• He has a much softer eye and doesn’t look so worried anymore.
  • He often comes to greet me when I enter the paddock. Before, he would ignore me as best as he could and even walk away sometimes. Now he follows me around without lead rope.
  • He never enjoyed when I was grooming him, or at least he didn’t show it. Now he comes up to me and actually asks me to be groomed! And sometimes he groomes me back.
  • There is a much nicer connection between us and we really enjoy being together.

I’m very curious what more this program can do for us!

I used the principles of the program when I worked with the wonderful pony mare Jette in Denmark (you can read about it here). She trusted me so quickly, I could not believe it. I also practice with the other horse’s in Nazir’s paddock and I love how they have come to accept me as part of their herd. When I sit on the paddock, all of them come to greet me and to see what I’m doing there. Sometimes one of them stands close to me and sleeps.

Thank you Karine, you have added another piece of the puzzle to my approach to horse training!


Here is the link to two free e-books, in which you can learn more about Karine’s training philosophy:

If you would like to join the program, click this link: (This is not an affiliate link. I solely recommend this program because I like the way it influences my work with the horses.)


If you are also a member of the program, I’d love to read your comments below!


Have a good time with your horses,


12 Comments on “Horsefulness Liberty Training Program by Karine Vandenborre

  1. You are a wonderful student and horsewoman Bettina, because YOU did it, I only gave the tips 😉
    Lots of love to you and wonderful Nazir 💙

  2. Nice summary and insights Bettina. I started the program to learn how to work with a feral mare. I was in the bonding time module #1 when we had a wreck. It was going to take time to get her back and with this program, I learned what to do during the “time” and how to shape our comeback. Thank goodness I had this program because I did it right and her response is a high point in my life! She takes a long with each module so far, but that’s ok.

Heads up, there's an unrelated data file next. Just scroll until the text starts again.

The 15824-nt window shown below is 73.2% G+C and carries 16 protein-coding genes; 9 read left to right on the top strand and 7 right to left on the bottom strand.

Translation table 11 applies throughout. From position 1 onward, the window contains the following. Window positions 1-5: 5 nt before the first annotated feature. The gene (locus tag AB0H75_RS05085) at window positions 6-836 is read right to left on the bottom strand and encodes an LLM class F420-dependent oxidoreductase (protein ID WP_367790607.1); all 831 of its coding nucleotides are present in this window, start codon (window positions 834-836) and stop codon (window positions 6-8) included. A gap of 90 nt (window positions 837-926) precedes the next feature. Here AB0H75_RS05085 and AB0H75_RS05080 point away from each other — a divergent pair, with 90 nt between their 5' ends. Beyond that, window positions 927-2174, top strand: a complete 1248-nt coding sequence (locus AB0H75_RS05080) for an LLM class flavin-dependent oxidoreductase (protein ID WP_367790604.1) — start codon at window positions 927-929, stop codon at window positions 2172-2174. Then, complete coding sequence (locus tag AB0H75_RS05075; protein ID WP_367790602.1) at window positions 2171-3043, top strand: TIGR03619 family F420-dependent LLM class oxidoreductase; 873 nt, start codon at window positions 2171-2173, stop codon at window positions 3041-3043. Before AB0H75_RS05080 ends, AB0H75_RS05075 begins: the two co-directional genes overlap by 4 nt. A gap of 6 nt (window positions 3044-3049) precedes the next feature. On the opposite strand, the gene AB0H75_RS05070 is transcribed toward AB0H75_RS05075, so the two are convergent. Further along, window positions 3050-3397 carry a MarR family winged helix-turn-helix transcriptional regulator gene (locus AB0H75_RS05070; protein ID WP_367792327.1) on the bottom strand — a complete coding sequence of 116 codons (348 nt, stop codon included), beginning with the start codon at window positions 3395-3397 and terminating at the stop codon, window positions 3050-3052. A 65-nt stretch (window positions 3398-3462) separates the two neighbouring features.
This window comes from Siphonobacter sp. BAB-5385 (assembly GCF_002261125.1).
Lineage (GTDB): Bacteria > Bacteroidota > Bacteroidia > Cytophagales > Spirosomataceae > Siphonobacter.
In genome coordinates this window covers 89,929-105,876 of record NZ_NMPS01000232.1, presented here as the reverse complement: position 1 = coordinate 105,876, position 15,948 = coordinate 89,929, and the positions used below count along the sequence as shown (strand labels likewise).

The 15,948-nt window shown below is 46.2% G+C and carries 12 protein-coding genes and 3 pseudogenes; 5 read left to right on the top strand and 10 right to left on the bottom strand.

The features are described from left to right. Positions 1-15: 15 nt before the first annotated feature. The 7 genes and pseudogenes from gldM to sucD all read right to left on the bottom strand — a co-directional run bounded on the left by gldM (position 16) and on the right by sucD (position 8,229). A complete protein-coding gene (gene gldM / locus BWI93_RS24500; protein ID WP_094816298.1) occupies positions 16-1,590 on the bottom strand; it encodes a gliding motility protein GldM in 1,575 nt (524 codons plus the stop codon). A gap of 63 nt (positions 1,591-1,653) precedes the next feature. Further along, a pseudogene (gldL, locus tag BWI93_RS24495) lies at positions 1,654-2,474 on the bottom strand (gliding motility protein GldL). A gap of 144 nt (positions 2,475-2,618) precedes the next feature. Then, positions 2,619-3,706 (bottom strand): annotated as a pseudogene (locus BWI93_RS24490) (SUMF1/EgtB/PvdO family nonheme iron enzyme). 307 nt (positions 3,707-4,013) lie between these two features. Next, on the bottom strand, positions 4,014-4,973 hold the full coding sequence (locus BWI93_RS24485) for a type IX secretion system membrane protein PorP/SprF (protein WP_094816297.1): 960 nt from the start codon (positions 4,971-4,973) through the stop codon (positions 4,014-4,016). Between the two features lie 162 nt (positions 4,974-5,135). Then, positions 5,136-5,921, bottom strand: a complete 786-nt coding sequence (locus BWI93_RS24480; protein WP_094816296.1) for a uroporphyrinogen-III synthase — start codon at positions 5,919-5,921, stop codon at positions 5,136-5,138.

I also use the program with my other two horses that I’ve had for 10+ years. Our relationship and how I approach them is a turn around and the difference is astounding. I thank my “formerly wild” mare for bringing the program to all of us.

    Yesterday I got scared with my gelding and reverted back to being tough. With the wisdom of the program, I caught myself as quickly as I could, forgave myself, and used the tools I’ve learned here. Even though getting scared is rare now, like yesterday, old tapes will play. When I catch myself and think, “Isn’t that interesting” and stay calm, as we’ve been guided to do, I am filled with gratitude. We’ve come so very far and I know we are continuing. For me and my horses, what can possibly be better than that? -k

    • Funny how old habits come up when one is scared, right? I also find myself become quite tough when I get scared. Well, we’re aware of it and work to do it better, that counts 🙂

  3. Just found this blog and it really struck a cord. I’ve been disillusioned with many “natural horsemanship” programs as the training is still based on dominance and not a partnership. Many of these horses are very robotic and I want my horse’s personality to shine not stamp it down. Glad I found this blog and I just downloaded the ebook and will be looking more into this. Thank you!